BOX OFFICE BRASSERIE: MOVIE NEWS FOR MOVIE LOVERS
It’s on like Donkey Kong. For reals, this time, folks. I mean, seriously, Donkey Kong will actually be in theaters this weekend, large and in-charge. Barrel-rollin’ box office beastie-style.
Multiplexes are churning out the hits week in and week out, and this weekend’s late summer surge continues as three new flicks all look to step up to the plate at make serious contact—two, “Pixels” and “Paper Towns,” might even be ground rule doubles. The other, “Southpaw,” will be a slow build, buoyed by another strong performance by Jake Gyllenhaal.
Sony, the much-beleaguered studio, desperately needs a 1-up and that may come in the form of what is without a doubt the oddest film of the summer, Chris Columbus’ “Pixels.”
The problem with “odd” films is usually the fact that they often miss the mark by trying to seem too hip and just end up being relegated to obscurity—“R.I.P.D.” “Jonah Hex,” “Cowboys & Aliens,” “Land of the Lost,” “The League of Extraordinary Gentlemen”—to name a few.
Sony’s saving grace here is the fact that Adam Sandler and Kevin James are a dynamic duo that audiences seemingly can’t resist—how else do you explain the success of “Grown Ups” and its sequel?
Throw in the top tier ranks of video game characters and you have a film that looks like a strange relative of “Ghostbusters” crossed with a live-action “Wreck-it Ralph.” That should be enough power pellets for the alleged $90M film to snag the high score this weekend, unless, of course, families start reading the reviews, which currently have “Pixels” at just 12% on Rotten Tomatoes–one of the worst aggregates of the summer for a wide release.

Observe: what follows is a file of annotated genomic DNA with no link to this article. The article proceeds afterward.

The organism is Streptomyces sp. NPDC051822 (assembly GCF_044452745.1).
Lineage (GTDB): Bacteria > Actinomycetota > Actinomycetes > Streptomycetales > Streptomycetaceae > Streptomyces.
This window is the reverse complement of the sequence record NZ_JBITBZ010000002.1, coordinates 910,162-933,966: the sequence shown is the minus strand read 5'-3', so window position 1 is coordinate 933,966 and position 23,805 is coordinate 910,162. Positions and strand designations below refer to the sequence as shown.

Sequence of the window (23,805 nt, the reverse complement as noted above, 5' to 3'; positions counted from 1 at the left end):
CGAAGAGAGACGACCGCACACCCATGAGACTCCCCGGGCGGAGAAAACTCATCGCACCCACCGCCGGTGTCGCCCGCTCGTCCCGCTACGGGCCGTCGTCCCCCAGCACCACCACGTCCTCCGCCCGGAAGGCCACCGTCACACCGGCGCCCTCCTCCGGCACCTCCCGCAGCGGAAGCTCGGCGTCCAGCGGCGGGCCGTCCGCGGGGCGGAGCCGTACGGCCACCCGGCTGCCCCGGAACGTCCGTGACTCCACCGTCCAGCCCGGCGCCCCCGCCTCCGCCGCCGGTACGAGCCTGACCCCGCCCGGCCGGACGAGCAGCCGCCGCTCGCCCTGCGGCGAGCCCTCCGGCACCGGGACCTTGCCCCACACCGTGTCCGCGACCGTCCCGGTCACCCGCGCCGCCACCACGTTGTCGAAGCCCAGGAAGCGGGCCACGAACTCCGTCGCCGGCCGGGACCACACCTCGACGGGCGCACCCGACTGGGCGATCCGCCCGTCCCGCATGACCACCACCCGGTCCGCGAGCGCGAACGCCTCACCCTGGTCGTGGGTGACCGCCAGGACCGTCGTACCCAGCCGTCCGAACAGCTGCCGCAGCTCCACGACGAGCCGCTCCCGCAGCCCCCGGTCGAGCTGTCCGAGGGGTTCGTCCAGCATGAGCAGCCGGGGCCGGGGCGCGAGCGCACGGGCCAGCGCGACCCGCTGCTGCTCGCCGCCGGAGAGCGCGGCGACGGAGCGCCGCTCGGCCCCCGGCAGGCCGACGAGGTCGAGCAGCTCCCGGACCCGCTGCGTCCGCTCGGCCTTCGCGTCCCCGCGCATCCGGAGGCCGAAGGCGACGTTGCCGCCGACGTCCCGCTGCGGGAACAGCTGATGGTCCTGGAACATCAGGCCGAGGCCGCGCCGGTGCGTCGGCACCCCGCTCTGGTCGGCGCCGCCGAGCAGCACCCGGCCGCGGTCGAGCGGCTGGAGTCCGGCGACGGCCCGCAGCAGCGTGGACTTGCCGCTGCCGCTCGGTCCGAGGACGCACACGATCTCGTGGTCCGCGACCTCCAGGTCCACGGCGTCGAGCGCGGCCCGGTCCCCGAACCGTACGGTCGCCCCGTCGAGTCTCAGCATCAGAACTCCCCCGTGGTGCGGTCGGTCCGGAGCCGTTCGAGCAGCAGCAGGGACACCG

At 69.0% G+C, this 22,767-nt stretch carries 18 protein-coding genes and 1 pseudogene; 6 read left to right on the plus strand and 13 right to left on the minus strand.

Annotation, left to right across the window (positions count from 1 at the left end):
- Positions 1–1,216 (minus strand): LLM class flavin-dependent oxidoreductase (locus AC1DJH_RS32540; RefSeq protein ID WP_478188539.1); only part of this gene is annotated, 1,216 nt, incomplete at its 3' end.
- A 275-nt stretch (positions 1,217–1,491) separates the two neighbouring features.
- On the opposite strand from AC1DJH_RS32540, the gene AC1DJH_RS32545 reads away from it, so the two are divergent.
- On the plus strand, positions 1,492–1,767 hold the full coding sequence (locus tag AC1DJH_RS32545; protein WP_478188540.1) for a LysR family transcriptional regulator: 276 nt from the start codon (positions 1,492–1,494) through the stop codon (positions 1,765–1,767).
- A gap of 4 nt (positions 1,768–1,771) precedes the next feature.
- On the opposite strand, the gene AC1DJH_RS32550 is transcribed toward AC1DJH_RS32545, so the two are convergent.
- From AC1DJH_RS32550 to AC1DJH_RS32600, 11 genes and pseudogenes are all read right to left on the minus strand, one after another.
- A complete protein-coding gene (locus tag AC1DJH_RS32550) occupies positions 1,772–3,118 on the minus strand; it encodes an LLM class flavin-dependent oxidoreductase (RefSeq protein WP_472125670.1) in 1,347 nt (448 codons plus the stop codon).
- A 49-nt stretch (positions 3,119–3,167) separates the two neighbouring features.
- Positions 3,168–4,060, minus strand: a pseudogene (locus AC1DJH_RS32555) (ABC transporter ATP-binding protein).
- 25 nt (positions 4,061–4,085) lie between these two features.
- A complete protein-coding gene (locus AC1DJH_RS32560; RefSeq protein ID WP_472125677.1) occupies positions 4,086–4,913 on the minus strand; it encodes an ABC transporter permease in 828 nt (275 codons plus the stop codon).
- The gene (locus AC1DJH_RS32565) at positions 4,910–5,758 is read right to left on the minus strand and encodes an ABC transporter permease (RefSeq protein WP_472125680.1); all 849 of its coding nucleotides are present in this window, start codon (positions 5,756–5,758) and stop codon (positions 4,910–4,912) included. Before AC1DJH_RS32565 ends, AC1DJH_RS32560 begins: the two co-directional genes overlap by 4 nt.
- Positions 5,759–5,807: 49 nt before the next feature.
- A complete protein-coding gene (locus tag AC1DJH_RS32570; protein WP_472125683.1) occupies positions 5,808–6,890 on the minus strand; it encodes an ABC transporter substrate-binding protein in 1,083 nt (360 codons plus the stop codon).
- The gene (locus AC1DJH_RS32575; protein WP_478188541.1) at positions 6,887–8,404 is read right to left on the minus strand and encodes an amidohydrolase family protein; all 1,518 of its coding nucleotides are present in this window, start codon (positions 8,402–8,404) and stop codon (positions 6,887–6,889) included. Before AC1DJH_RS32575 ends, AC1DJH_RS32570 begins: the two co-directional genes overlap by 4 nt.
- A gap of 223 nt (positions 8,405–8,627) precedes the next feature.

Just putting Columbus and “Pixels” in the same sentence is strange, but don’t forget, the mastermind of “Gremlins” and “The Goonies” and director of “Home Alone” and the first two “Harry Potter” films always plays his best hand when dealing to family audiences.
From the trailers, it looks like Sandler is taking a break from the “sweatpants” stage of his career (you know where he looks like he just wakes up, rolls out of bed and the cameras are rolling), and might just connect with hipsters once again on the corner of Space Invaders and Time Pilot.
In 3,700+ theaters, expect upwards of $30M+, as the PG-13 film should attract multiple generations of gamers and their families. Now, a true hipster would pay for his/her admission with a roll of quarters (two rolls if you’re splurging for IMAX), so keep that in mind, mustachio marauders.
Let’s just hope Barnes & Barnes get on the sound track, as their hit from the 1980s, hell, their whole album, is pretty radical, dude.
Now, in all honesty, I haven’t seen a Sandler film in theaters since, 2009’s “Funny People,” but I have a feeling 80s nostalgia may get the best of me and I’ll insert my coins in the box office slot. That said, I will undoubtedly feel like I do when my quarter gets stuck in a machine and want to kick the damn thing repeatedly. I know, arcade anger issues–I’m working on it, lay off!! That’s ok though, I know of a Dave & Buster’s nearby. They call it a joystick for a reason, folks. Pure bliss.